The flows decrease to the south of Guildford, with traffic flows around Hindhead in the order of 27,000 vehicles a day. As it is a route to the ports, there is not much seasonal variation in its use. The proportion of heavy goods vehicles on the A3 is near the national average of 10 per cent. Congestion occurs around Guildford, and it is severe at peak periods on the single carriageway through Hindhead.

The built and natural environment of Hindhead provides challenging constraints in finding a solution to its problems. I have in mind the Devil's Punch Bowl, to which the right hon. Member for South-West Surrey referred and which is a dramatic landscape feature to the north of Hindhead and part of the Hindhead Commons heathland site of special scientific interest. The alignment and the number of direct accesses on to the trunk road at Hindhead contribute to the poor safety record on that stretch of road.

I understand the desire of the right hon. Member for South-West Surrey for early decisions on the A3 Hindhead improvement scheme, which has already been through a number of reviews. As she knows, the Government have embarked on a fundamental review of transport policy. Our objectives, as a Government, are a strong economy, a sustainable environment and an inclusive society. As the right hon. Lady pointed out, transport is a vital part of all those aims.

Good communications are central to the economy and our quality of life. However, the backdrop to the fundamental review is a candid recognition that we need a shift in direction. Revised national road traffic forecasts published last autumn show traffic increasing by nearly 40 per cent. over the next 20 years. If current policies continue, congestion will get worse, the impact on the environment will be even more severe, and those who have no access to private transport will find it even more difficult to get around.

My right hon. Friend the Deputy Prime Minister recently returned from the successful Kyoto summit—the right hon. Member for South-West Surrey also mentioned it—with a legally binding target for the European Union to reduce greenhouse gases by 8 per cent. The United Kingdom's contribution towards this target, to be determined in spring and summer of 1998, is likely to be above the average. To meet the target, measures will need to be taken in all sectors of the economy.

The Government have signalled their intention to tackle the growth of emissions from the transport sector through policies such as the integrated transport strategy. A number of measures to reduce CO2 emissions from transport, in addition to the fuel duty strategy, are, therefore, being considered as part of the integrated transport policy review.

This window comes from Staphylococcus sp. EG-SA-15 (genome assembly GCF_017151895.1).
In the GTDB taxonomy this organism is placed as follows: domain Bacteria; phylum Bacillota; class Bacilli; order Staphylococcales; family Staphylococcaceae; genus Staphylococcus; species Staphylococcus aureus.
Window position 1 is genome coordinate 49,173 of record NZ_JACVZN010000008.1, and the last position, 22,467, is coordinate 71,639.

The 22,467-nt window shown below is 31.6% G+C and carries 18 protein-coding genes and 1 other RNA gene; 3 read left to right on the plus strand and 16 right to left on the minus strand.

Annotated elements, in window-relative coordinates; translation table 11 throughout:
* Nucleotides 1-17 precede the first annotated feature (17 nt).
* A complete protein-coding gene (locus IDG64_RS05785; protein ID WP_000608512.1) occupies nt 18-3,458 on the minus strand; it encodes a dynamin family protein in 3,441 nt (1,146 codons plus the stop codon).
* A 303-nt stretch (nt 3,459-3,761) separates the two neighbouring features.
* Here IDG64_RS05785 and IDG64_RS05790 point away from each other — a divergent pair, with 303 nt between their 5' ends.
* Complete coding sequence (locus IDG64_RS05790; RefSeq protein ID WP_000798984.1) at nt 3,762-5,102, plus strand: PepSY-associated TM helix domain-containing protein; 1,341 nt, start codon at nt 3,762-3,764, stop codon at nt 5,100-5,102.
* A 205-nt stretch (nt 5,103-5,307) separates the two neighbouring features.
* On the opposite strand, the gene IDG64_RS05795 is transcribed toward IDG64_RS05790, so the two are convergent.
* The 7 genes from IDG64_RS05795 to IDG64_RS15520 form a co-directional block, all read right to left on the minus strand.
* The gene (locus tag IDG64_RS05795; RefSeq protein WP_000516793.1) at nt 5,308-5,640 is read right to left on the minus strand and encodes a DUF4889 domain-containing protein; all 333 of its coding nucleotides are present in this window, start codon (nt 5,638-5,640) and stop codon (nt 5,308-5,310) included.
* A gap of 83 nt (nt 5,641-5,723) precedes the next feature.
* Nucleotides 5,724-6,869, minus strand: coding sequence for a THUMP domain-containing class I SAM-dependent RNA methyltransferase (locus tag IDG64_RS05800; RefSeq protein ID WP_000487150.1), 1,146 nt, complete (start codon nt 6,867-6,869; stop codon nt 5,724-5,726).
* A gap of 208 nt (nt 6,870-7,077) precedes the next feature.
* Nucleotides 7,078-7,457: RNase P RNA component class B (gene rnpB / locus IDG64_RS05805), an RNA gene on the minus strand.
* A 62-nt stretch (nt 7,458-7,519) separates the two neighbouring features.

We must develop an integrated transport system that makes the best use of the contribution each mode can make; ensures that all options are considered on a basis that is fair and is seen to be fair; and takes into account, from the outset, considerations of accessibility, integration, safety, the environment and the economy. Above all, an integrated transport system must be sustainable. One of the encouraging aspects of such an ambitious task is the degree of consensus that we do need to change.

We cannot achieve that change in isolation and we want actively to engage those involved in transport. It is a feature of the policy development work now under way that we are involving a wide range of external advice and expertise, including local authorities, businesses, trade unions, transport professionals and transport users. That is the context for the roads review, which is examining the role that trunk roads should play in an integrated and sustainable transport policy.

Against the background of increased congestion, we have three broad options for roads: first, to make better use of existing infrastructure; secondly, to manage demand; and thirdly, to provide new infrastructure. To make best use of existing infrastructure is the obvious first choice. It has been provided at substantial cost in both financial and environmental terms and we must make the best use of that investment. Technologies old and new can help to make better use of our roads network. A number of measures can also bring safety benefits and we will need to ensure that those are given proper priority. We need, however, to be realistic about what the various options can deliver.